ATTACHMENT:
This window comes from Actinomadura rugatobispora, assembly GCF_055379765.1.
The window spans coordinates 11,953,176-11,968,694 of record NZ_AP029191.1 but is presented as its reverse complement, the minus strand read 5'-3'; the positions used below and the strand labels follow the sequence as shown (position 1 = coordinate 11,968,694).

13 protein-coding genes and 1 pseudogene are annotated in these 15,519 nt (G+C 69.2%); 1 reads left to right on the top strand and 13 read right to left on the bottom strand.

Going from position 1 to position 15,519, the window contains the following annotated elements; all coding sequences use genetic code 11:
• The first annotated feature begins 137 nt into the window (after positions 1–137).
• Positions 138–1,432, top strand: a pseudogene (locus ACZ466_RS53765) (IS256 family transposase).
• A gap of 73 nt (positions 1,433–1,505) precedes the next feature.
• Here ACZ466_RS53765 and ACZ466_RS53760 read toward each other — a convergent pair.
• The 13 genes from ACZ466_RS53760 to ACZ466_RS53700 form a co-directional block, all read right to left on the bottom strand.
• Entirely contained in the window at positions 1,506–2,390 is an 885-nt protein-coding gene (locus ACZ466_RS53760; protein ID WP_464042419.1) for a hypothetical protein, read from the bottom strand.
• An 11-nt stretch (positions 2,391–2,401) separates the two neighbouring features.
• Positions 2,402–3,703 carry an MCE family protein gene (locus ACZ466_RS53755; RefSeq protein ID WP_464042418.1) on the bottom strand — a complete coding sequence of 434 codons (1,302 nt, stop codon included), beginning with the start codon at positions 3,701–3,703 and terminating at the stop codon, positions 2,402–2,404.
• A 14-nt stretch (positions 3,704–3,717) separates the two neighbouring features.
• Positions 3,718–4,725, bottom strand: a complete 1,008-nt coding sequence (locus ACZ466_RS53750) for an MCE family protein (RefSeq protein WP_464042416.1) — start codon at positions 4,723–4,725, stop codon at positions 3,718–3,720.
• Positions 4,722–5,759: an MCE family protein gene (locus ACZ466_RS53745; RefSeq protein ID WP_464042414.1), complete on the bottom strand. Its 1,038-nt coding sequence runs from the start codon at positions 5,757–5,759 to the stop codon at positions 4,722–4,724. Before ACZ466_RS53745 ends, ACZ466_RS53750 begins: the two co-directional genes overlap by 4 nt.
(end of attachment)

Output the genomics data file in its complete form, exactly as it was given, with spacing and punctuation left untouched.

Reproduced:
This window comes from Actinomadura rugatobispora, assembly GCF_055379765.1.
The window spans coordinates 11,953,176-11,968,694 of record NZ_AP029191.1 but is presented as its reverse complement, the minus strand read 5'-3'; the positions used below and the strand labels follow the sequence as shown (position 1 = coordinate 11,968,694).

13 protein-coding genes and 1 pseudogene are annotated in these 15,519 nt (G+C 69.2%); 1 reads left to right on the top strand and 13 read right to left on the bottom strand.

Going from position 1 to position 15,519, the window contains the following annotated elements; all coding sequences use genetic code 11:
• The first annotated feature begins 137 nt into the window (after positions 1–137).
• Positions 138–1,432, top strand: a pseudogene (locus ACZ466_RS53765) (IS256 family transposase).
• A gap of 73 nt (positions 1,433–1,505) precedes the next feature.
• Here ACZ466_RS53765 and ACZ466_RS53760 read toward each other — a convergent pair.
• The 13 genes from ACZ466_RS53760 to ACZ466_RS53700 form a co-directional block, all read right to left on the bottom strand.
• Entirely contained in the window at positions 1,506–2,390 is an 885-nt protein-coding gene (locus ACZ466_RS53760; protein ID WP_464042419.1) for a hypothetical protein, read from the bottom strand.
• An 11-nt stretch (positions 2,391–2,401) separates the two neighbouring features.
• Positions 2,402–3,703 carry an MCE family protein gene (locus ACZ466_RS53755; RefSeq protein ID WP_464042418.1) on the bottom strand — a complete coding sequence of 434 codons (1,302 nt, stop codon included), beginning with the start codon at positions 3,701–3,703 and terminating at the stop codon, positions 2,402–2,404.
• A 14-nt stretch (positions 3,704–3,717) separates the two neighbouring features.
• Positions 3,718–4,725, bottom strand: a complete 1,008-nt coding sequence (locus ACZ466_RS53750) for an MCE family protein (RefSeq protein WP_464042416.1) — start codon at positions 4,723–4,725, stop codon at positions 3,718–3,720.
• Positions 4,722–5,759: an MCE family protein gene (locus ACZ466_RS53745; RefSeq protein ID WP_464042414.1), complete on the bottom strand. Its 1,038-nt coding sequence runs from the start codon at positions 5,757–5,759 to the stop codon at positions 4,722–4,724. Before ACZ466_RS53745 ends, ACZ466_RS53750 begins: the two co-directional genes overlap by 4 nt.